"We're not gonna let it go:" Family of man shot, killed by Wauwatosa police seeks Justice for Jay

WAUWATOSA -- The family of a man shot and killed by Wauwatosa police held a memorial ride on Sunday, July 3rd -- less than two weeks after his death. July 4th would have been Jay Anderson's 26th birthday. His family said there is little to celebrate this holiday weekend.

The mood at the gathering Sunday was far different than the mood at the Independence Day celebrations going on all weekend in southeastern Wisconsin.

"It`s a killer out here getting paid by the government," Tory Lowe, community activist said.

"Jay was a beautiful child. He was a son, a father, a cousin. He was a family man and he did not deserve to get murdered," Ashley Wilkerson, Anderson's cousin said.

Anderson died in the early morning hours of June 23rd.


Wauwatosa police say an officer went to check out a vehicle deemed suspicious, and that officer, who has yet to be publicly identified, found Anderson alone and in possession of a gun. Police said the officer feared for his safety and shot into the vehicle -- killing Anderson.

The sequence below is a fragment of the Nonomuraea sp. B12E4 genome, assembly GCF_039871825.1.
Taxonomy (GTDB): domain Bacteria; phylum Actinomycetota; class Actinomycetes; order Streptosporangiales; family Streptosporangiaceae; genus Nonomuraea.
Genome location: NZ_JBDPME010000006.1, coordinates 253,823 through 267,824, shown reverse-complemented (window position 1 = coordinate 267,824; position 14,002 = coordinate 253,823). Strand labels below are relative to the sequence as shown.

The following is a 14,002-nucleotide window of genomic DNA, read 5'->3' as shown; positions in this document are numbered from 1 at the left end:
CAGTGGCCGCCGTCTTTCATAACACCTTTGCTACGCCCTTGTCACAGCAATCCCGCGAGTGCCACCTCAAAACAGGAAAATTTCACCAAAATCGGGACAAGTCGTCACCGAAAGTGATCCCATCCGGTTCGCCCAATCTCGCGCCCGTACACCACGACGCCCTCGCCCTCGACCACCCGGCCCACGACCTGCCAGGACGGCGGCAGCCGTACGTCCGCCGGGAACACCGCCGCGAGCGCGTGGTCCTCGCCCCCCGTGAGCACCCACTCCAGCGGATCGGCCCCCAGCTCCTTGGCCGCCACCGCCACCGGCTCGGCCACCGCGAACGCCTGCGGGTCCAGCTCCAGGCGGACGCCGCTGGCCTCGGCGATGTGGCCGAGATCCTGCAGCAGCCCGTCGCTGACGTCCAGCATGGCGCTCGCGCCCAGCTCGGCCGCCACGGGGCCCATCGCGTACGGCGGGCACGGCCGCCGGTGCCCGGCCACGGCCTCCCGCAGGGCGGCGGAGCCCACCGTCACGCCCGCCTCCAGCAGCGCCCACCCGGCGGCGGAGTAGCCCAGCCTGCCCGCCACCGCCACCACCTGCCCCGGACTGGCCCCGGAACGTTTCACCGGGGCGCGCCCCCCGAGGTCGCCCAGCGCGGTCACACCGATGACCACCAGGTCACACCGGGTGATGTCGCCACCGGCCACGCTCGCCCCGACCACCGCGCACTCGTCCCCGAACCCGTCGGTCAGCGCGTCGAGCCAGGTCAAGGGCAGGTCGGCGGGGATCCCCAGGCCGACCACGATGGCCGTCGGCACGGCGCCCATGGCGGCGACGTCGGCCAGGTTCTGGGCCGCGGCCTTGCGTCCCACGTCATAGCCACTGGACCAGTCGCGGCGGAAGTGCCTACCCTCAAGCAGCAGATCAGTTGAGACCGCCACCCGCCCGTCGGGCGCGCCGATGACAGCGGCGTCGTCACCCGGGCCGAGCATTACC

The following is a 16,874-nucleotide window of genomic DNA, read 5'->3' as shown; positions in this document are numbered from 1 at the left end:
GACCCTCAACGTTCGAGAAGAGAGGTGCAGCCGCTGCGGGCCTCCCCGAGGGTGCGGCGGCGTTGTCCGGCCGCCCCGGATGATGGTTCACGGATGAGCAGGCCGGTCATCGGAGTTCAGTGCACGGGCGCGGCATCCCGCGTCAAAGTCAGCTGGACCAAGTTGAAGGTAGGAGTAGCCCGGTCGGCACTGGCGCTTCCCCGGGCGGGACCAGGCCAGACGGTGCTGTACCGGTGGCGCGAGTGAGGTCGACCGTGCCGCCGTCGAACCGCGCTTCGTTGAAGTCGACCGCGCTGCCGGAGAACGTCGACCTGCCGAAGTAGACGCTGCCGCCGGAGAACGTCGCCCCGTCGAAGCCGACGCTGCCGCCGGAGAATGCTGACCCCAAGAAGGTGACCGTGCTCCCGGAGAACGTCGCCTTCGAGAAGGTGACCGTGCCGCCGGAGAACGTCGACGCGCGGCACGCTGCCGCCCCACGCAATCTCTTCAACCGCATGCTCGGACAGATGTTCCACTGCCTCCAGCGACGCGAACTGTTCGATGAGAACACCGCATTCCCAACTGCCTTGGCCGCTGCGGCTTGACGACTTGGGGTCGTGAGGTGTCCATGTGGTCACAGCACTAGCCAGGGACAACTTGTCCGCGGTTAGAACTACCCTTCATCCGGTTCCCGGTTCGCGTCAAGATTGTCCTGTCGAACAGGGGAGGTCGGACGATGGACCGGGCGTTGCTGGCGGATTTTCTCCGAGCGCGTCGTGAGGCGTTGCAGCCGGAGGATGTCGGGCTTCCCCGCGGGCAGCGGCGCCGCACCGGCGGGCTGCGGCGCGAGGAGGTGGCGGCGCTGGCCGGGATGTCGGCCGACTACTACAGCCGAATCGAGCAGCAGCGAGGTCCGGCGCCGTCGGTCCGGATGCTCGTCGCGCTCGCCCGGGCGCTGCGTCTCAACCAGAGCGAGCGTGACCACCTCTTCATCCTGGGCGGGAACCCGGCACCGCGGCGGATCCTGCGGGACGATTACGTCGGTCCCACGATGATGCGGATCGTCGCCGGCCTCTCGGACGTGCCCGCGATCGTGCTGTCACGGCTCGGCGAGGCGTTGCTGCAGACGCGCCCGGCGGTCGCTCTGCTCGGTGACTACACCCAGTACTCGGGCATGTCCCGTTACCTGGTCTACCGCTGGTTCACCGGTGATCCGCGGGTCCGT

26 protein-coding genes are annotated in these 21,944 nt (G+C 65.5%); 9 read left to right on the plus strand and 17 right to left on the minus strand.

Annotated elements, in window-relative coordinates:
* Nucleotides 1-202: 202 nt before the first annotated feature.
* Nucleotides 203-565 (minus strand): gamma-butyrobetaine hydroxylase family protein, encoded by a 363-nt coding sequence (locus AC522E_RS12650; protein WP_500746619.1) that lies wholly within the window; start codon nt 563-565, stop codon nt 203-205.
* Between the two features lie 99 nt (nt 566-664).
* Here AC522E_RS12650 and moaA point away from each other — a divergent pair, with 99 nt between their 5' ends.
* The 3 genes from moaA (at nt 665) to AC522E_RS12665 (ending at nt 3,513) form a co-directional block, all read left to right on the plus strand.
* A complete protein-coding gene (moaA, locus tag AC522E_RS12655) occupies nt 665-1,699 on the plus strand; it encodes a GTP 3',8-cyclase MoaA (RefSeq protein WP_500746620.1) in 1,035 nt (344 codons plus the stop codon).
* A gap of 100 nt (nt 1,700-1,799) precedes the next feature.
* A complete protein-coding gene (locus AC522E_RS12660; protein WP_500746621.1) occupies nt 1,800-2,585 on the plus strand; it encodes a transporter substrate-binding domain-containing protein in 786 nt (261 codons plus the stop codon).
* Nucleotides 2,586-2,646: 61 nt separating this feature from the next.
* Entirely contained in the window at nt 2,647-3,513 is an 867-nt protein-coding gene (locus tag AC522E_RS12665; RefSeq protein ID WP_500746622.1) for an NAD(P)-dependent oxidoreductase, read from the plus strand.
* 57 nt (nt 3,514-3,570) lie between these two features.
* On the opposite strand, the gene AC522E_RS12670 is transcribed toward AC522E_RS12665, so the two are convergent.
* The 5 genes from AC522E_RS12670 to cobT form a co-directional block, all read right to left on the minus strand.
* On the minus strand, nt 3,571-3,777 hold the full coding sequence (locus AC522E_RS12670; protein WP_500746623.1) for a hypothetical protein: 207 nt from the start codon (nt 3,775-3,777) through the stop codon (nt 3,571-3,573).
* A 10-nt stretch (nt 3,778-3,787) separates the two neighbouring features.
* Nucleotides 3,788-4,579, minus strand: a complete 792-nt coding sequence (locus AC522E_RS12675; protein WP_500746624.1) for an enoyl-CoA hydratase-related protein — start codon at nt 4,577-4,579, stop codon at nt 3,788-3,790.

Madison Park officer-involved shooting

"We need to come together, Milwaukee -- because this family is in sorrow, so we in Milwaukee is in sorrow with them," Gloria Speed, Anderson's aunt said.

Family members speaking at Sunday's event called on the public to join them in demanding more information to be released about the shooting.

Milwaukee police are leading this investigation. A Milwaukee Police Department spokesman would only say Sunday that the investigation is ongoing.

"We need to handle this the right way. Let everybody know Jay was loved and he loved everybody. He has a big family," Speed said.

Following a procession led by bikers, the family and its supporters arrived at Madison Park -- the scene of the shooting.

Relatives said it was the beginning of a journey seeking to find out what, exactly caused the end of Jay Anderson's ride.

"We`re not letting it go. We`re not gonna let it go. Justice for Jay," Wilkerson said.

Per Wisconsin law, Milwaukee police will turn the case over to the Milwaukee County District Attorney's Office, where officials will decide whether the officer will face any charges.

If there are none, documents related to the investigation are to be released to the public.